if ((exc = CatchAll()) == nilObject)
 {
 requestedItem = NewPreferred(MyItemClass_, nil);

    // Set up a form as the "current form".  We want to use exception handling
    // around this so we can reset to the previous "current form" if any subsequent 
    // operation fails
 formOwnerCard = BorrowForm(self, true);
 
    // do something that might fail...
 
    // Reset the "current form" to its old value
 ReturnForm(self, formOwnerCard, true);
    // We’re at the end of the code that might fail, so remove the exception handler.
 Commit();
 } else {
    // Something went wrong.  If we changed the "current form", 
    // restore the old form.  If we allocated memory, dispose of it.
 if (formOwnerCard != nilObject)
 ReturnForm(self, formOwnerCard, true);
 Destroy(requestedItem);
 requestedItem = nilObject;
    // We’ve handled this exception completely.  If we want 
    // another handler to know about this problem, use Fail(exc);
    // to propagate the exception to our caller
 }
 return requestedItem;
}

Inter- and Intra-Package Communication

Magic Cap’s memory protection services are useful, but what if your package wants to access information in the system or another package? If the system (or a package) places an object ID into a special list, packages can refer to that object by its position in the list instead of using an actual object ID. This alternate form of object ID is called an indexical. Indexicals are a powerful tool in Magic Cap - packages can use them to hold package-specific global variables and to export selected objects for other packages to use. Packages can also use system indexicals for well-known global objects. The system provides indexical values for nearly everything: images, input devices, text styles, colors, sounds, system error messages, line styles, windows, objects describing the system’s current state, and so on. System indexicals deliver a treasure chest of objects for packages.

Packages not only get to read indexicals, but packages also get to replace indexicals with their own object references. Packages can change both Magic Cap’s appearance and behaviors in this way. For example, an enhanced Calendar program could replace the Datebook viewable on the desk or the Datebook object itself with a custom version.

Packages can also export code. Developers can release the class numbers for classes defined in their packages and the citation codes used to identify their packages to Magic Cap. Given these two pieces of information, a developer can instantiate objects using the classes defined in another package while leaving the original package untouched.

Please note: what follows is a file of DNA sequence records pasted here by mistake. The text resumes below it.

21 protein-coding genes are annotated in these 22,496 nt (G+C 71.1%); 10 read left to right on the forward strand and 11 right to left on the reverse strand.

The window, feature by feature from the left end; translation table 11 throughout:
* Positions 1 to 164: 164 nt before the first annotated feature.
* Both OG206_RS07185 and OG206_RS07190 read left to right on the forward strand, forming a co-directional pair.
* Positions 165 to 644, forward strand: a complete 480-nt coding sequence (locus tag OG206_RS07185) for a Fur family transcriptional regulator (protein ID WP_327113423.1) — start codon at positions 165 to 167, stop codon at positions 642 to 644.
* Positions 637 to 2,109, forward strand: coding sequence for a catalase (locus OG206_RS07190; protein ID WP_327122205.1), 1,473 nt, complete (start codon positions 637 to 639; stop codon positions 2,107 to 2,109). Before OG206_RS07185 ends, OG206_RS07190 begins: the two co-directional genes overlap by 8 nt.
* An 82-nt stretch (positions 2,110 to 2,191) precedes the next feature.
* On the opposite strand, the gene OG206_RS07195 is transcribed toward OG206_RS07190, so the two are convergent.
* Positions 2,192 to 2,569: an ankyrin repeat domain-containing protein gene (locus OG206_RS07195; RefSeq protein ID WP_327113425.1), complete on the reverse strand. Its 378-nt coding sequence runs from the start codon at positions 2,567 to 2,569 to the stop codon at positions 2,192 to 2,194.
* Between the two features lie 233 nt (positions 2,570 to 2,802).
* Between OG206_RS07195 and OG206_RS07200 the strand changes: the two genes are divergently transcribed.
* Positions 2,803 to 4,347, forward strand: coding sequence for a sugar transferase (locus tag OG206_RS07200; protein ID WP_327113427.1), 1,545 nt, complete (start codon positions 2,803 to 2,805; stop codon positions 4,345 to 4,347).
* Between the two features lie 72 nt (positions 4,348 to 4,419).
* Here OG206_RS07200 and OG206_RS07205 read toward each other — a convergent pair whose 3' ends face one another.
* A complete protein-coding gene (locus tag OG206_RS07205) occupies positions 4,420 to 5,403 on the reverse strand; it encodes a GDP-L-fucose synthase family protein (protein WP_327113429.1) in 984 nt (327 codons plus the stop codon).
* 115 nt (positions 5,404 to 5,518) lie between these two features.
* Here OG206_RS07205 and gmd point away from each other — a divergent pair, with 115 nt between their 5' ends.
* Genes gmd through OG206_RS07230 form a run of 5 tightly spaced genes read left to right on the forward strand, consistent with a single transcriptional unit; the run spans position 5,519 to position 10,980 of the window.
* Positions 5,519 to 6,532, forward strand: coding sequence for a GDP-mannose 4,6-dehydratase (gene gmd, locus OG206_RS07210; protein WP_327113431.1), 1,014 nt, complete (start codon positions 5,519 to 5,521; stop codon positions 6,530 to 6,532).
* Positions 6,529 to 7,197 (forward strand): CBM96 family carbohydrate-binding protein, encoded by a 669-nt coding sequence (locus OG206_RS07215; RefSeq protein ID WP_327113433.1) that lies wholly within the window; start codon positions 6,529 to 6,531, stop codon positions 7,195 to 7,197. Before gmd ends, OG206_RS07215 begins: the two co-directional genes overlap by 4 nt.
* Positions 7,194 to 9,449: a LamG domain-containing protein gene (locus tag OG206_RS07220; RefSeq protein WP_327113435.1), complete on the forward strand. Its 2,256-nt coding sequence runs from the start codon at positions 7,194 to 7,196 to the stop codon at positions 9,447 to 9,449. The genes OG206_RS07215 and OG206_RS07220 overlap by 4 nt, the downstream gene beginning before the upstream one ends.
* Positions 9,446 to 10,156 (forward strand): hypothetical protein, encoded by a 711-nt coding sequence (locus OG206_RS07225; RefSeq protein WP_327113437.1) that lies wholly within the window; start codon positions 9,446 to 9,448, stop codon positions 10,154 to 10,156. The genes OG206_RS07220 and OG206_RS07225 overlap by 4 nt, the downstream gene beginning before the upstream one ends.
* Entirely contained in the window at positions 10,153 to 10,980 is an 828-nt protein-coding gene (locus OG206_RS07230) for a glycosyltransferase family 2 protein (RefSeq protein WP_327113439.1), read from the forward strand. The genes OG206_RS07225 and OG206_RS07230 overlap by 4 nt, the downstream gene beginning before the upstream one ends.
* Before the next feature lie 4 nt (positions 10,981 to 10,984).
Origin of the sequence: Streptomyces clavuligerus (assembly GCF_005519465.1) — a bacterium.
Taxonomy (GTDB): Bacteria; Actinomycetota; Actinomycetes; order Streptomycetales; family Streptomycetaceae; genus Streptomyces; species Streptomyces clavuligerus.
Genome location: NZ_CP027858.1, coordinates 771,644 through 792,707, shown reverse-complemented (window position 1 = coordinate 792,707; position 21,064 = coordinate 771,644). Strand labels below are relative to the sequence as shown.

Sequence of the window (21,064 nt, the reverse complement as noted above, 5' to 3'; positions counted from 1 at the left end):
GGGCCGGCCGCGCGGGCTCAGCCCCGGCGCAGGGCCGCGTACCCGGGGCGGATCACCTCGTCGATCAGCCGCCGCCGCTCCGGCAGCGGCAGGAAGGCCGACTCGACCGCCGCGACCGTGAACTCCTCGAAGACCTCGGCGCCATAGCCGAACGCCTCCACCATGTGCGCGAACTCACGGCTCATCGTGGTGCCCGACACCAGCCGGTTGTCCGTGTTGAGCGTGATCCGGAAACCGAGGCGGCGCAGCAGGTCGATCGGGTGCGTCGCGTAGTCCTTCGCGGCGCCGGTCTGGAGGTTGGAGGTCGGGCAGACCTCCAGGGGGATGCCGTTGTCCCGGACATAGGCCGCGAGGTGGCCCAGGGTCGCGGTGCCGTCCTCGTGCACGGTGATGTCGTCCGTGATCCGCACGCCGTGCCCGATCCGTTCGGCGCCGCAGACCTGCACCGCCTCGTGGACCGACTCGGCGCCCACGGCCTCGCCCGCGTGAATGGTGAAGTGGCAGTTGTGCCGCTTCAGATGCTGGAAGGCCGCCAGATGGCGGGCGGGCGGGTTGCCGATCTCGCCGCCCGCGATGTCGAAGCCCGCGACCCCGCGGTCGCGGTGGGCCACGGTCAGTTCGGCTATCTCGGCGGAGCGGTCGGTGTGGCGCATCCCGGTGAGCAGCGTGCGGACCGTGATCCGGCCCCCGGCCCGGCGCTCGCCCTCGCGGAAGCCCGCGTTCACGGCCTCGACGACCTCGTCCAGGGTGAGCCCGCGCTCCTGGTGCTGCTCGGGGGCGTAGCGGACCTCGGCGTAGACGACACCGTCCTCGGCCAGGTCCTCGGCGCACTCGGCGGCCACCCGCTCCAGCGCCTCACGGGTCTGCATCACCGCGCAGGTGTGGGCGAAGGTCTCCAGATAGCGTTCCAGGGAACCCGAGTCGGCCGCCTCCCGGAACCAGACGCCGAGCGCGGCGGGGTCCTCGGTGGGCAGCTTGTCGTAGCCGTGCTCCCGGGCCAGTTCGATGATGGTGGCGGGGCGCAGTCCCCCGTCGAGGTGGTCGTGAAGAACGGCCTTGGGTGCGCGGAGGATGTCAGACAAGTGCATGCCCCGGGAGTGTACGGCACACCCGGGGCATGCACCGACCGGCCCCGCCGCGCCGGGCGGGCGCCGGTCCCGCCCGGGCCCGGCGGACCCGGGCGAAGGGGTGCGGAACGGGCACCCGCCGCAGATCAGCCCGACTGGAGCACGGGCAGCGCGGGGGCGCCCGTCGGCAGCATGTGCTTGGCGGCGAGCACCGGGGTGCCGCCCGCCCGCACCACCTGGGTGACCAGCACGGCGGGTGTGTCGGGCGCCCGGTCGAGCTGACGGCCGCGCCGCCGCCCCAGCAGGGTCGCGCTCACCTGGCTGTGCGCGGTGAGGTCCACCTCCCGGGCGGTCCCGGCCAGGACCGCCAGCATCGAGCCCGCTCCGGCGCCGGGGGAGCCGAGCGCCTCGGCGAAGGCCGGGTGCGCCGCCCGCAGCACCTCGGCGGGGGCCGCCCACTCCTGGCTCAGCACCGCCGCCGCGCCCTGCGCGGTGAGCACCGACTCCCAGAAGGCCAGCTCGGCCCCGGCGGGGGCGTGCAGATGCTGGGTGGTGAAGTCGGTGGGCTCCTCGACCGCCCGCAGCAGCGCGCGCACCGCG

Graphics in Magic Cap

Magic Cap’s graphics system is built around Viewable and its subclasses. Magic Cap already includes viewables for most things that you want to draw: bitmapped images, text, shapes, lines, boxes, arbitrary paths, lists of other items, and so on.

The fundamental viewable in most packages is a Scene which contains the package’s other viewables as its subviews. Each viewable acts much as a Macintosh GrafPort does: it sets up a clipping area within its bounds and supplies a local coordinate system. Each viewable is also responsible for drawing itself when Magic Cap requests it; like the Macintosh, Magic Cap keeps track of which viewables are “dirty” and need redrawing. Magic Cap also buffers the screen image through an intermediate bitmap so that drawing is always flicker-free.

While any viewable can respond to the user’s touch, some viewables have been specialized for just this purpose:

Icons go to a destination scene when touched

Gadgets open a target window (which may contain additional viewables)

Buttons execute some code directly

SimpleActionButtons invoke an operation on a target object.

We’ll discuss viewables at greater length in a future article.

Other Ways To Program Magic Cap